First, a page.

How The Attempted Censorship Of File Sharing Sites Avoids Due Process

We’ve already covered how some US Senators are pitching a bill to censor websites that are deemed centered around “infringing” uses, and noted the irony of the bill’s lead sponsor, Senator Patrick Leahy, decrying internet censorship in other countries. That said, the more people dig into the details, the worse this bill appears to look. The EFF does a good job highlighting many of the rather serious problems with the bill.

While most of the press coverage has discussed the process by which the Justice Department can go to a judge and get a website added to a blacklist, which ISPs and registrars will have to block, there’s another part that hasn’t received nearly enough attention: which is that there’s an effective loophole that could allow similar blocks without judicial review:


The first is a list of all the websites hit with a censorship court order from the Attorney General. The second, more worrying, blacklist is a list of domain names that the Department of Justice determines — without judicial review — are “dedicated to infringing activities.” The bill only requires blocking for domains in the first list, but strongly suggests that domains on the second list should be blocked as well by providing legal immunity for Internet intermediaries and DNS operators who decide to block domains on the second blacklist as well. (It’s easy to predict that there will be tremendous pressure for Internet intermediaries of all stripes to block these “deemed infringing” sites on the second blacklist.)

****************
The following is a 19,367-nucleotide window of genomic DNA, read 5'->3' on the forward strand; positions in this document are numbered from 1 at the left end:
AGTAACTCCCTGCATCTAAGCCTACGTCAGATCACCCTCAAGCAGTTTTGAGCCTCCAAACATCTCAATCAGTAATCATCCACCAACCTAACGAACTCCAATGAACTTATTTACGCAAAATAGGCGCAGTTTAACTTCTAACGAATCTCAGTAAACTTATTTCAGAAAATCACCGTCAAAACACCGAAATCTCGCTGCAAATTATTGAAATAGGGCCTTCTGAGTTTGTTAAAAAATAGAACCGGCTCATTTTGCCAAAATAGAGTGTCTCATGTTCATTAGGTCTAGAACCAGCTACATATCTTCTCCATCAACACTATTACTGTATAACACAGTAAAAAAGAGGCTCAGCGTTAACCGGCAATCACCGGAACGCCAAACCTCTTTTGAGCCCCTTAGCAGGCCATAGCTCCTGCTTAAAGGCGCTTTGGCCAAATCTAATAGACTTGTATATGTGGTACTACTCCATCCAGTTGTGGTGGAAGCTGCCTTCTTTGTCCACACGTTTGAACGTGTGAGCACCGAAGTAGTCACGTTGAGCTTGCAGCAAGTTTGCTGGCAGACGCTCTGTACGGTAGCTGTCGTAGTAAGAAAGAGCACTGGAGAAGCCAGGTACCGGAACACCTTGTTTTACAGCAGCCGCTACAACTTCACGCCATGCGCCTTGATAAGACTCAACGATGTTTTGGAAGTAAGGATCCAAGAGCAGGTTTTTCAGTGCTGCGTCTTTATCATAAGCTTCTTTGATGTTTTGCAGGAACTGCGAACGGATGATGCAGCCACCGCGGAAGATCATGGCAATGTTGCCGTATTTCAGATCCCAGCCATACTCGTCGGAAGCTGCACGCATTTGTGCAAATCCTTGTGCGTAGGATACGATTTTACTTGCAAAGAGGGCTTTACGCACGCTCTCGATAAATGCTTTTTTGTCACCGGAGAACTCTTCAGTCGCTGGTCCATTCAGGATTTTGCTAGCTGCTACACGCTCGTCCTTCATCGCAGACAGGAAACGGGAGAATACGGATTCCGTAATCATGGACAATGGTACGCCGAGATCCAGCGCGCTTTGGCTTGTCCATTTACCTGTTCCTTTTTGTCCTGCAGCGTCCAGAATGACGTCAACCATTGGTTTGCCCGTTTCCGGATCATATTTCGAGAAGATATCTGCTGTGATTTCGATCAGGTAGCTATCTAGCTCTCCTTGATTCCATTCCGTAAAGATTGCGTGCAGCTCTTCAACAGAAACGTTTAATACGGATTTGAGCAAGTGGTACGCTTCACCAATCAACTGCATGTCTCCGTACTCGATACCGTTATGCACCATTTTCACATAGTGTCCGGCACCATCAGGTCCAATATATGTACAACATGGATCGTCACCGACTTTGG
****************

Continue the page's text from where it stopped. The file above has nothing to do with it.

We’ve seen this game in the past, of course. Generally when you provide companies immunity for sites doing something, they’ll do it. So, suddenly we’re taking the most basic judicial oversight out of the process of allowing the Justice Department — which, again, is still staffed with a bunch of former entertainment industry lawyers — choose which sites should be blocked. It’s difficult to see how anyone could think this is a reasonable idea.

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